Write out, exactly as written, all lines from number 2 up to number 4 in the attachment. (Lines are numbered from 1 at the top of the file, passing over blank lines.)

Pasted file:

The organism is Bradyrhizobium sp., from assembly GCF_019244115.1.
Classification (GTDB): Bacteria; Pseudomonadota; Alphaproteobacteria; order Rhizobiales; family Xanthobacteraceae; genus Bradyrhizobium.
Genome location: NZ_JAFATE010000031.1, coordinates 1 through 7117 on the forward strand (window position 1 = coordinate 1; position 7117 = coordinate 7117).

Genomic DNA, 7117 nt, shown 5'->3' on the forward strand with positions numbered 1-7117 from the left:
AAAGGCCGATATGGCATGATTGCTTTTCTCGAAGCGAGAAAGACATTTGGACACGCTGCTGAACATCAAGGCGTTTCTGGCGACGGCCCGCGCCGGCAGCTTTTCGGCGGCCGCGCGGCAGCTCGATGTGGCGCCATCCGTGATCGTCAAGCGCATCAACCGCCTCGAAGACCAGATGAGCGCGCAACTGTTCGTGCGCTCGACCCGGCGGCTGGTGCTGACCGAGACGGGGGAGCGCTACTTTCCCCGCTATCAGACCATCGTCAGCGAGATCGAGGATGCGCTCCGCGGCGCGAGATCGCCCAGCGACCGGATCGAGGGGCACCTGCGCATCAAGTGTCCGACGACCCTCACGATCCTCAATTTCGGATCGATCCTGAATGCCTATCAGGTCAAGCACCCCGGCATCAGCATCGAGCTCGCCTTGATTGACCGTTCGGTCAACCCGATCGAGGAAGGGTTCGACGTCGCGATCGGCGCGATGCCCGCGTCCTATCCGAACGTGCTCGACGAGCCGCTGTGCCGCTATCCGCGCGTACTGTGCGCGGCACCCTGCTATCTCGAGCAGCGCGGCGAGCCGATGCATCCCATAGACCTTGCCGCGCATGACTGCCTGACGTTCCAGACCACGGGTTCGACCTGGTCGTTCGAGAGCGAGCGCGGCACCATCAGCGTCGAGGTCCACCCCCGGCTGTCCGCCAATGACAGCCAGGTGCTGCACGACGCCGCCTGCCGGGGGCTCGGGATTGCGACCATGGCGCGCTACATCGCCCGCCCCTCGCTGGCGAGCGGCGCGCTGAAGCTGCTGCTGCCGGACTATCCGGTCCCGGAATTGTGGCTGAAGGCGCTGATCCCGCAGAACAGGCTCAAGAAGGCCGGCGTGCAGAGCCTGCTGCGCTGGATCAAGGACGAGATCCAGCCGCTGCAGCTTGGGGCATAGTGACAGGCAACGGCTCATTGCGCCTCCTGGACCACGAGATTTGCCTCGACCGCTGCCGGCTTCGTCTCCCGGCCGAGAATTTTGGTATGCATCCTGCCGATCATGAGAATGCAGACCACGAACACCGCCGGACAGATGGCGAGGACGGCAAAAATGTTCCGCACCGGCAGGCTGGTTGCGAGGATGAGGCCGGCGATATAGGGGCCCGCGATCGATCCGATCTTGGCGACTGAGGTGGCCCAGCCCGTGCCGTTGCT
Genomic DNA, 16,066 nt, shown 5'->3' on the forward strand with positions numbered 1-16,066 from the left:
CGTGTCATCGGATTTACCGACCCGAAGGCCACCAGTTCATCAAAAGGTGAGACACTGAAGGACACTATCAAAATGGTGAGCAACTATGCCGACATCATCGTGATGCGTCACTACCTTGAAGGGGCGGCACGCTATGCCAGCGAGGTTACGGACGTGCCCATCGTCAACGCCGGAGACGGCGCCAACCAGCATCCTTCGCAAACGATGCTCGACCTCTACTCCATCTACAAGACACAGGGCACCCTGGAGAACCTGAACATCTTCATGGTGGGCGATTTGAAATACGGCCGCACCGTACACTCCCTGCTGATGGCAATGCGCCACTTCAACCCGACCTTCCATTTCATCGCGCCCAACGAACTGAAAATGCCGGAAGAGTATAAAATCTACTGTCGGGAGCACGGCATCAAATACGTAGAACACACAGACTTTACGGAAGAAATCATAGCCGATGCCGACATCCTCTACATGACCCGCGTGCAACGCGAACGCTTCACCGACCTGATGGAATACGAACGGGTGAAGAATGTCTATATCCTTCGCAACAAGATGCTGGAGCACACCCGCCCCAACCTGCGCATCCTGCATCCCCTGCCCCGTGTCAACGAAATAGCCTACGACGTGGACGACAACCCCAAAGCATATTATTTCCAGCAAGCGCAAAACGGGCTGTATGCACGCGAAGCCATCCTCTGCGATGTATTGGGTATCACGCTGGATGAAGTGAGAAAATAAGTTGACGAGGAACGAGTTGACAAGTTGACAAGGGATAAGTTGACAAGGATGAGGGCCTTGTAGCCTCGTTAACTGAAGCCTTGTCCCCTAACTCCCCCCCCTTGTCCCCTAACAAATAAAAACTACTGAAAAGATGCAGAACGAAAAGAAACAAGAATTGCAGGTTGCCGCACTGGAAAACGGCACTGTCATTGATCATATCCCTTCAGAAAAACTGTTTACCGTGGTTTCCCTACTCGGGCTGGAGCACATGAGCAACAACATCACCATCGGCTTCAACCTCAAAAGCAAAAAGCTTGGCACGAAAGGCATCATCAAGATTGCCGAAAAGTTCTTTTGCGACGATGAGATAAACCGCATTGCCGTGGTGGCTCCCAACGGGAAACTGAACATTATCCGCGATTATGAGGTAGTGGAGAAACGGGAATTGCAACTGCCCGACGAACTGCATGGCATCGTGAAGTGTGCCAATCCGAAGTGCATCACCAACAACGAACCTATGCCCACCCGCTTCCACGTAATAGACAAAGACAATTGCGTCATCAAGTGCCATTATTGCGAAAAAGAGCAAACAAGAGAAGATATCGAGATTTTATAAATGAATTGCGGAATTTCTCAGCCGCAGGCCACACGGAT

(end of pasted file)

Classification (GTDB): Bacteria; Pseudomonadota; Alphaproteobacteria; order Rhizobiales; family Xanthobacteraceae; genus Bradyrhizobium.
Genome location: NZ_JAFATE010000031.1, coordinates 1 through 7117 on the forward strand (window position 1 = coordinate 1; position 7117 = coordinate 7117).

Genomic DNA, 7117 nt, shown 5'->3' on the forward strand with positions numbered 1-7117 from the left: